Comcast And Time Warner Team Up To Control What TV You Watch Online

from the consumers-anyone? dept

There's certainly been plenty of talk lately about how efforts like Hulu to move television shows online could undermine the television industry as people start to realize that they don't need to pay gobs of money to a monopoly cable provider (other than maybe for broadband). The TV content folks believe this is a problem as well, because the cable companies currently pay them corporate-sized gobs of money for the rights to offer their channels to end customers. This leads to regular fights between cable companies and content providers -- but neither really want to see that old system go away. The cable companies want end users to keep paying monopoly-inflated gobs of money, and the content creators want that hefty check from the cable companies.

So, it was no surprise back in February to hear of plans to make agreements between cable companies and content providers that would limit what kind of video you could watch online, requiring you to be a cable company subscriber and "authenticating" what you could watch. Thus, it should be no surprise that Comcast and Time Warner are now announcing exactly that.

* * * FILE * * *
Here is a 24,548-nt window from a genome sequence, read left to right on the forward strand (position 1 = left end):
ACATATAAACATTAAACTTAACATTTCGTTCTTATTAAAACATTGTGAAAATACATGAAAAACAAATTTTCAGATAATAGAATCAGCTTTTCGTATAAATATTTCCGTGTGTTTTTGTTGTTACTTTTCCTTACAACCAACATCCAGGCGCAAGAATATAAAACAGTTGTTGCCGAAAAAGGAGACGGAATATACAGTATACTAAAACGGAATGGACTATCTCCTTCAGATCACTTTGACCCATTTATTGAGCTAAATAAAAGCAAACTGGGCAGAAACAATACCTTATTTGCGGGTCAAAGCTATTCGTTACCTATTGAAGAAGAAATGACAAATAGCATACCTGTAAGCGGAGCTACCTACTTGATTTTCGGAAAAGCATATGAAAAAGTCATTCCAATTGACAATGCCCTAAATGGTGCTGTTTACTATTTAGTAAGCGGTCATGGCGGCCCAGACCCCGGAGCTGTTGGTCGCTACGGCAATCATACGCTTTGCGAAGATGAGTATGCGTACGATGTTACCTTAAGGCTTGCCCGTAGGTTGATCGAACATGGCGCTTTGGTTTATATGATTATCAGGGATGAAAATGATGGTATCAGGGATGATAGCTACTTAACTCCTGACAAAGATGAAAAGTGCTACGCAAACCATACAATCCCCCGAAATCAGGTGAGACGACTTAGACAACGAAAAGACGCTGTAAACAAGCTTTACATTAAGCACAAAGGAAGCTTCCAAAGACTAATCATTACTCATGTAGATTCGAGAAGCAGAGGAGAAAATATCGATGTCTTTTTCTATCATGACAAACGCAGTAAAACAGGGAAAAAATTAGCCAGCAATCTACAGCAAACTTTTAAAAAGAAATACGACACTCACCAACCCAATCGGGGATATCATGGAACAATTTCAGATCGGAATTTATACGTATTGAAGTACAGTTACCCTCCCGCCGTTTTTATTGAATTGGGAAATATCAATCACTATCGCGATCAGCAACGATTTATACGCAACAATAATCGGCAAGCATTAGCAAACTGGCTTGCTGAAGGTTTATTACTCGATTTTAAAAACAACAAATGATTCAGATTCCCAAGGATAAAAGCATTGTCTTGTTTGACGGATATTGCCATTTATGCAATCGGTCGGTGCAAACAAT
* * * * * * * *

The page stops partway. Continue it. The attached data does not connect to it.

This should raise all sorts of antitrust concerns. First, you've got industry execs working together to limit consumer choice, and these industry execs already have quasi-monopolies in certain regions. And they're doing this to keep prices high against competition from the internet. Doesn't that seem like a problem?

The real issue, of course, is that the equation is (as it so often is with such companies) backwards. Rather than embracing what the internet allows these companies to do, they're trying to remove that ability, and make it act like good old television, with those good old revenue streams -- and, amusingly, claim it's "the future of television." Not even close. It's television's past, with an attempt to move it to the internet without any real advantages. As Om Malik points out in the link above: "The deal makes it painfully obvious that everything cable companies do... is done to save their video franchises." It's not about looking forward. It's about preserving the past.

Filed Under: cable companies, online video
Companies: comcast, time warner cable


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  1. identicon
    vastrightwing, 24 Jun 2009 @ 8:27am

    They've innovated me right out

    The entertainment industry has innovated me right out: I dropped cable when my bill went over $85/mo and I started cutting unnecessary expenses. Then I realized that I don't need TV for entertainment. There are books, the internet, socializing, projects, walks, and occasional movies and music. TV is not worth the price of admission, for me. So I'm listening to all of this bickering and nonsense and I enjoy it for entertainment's sake.

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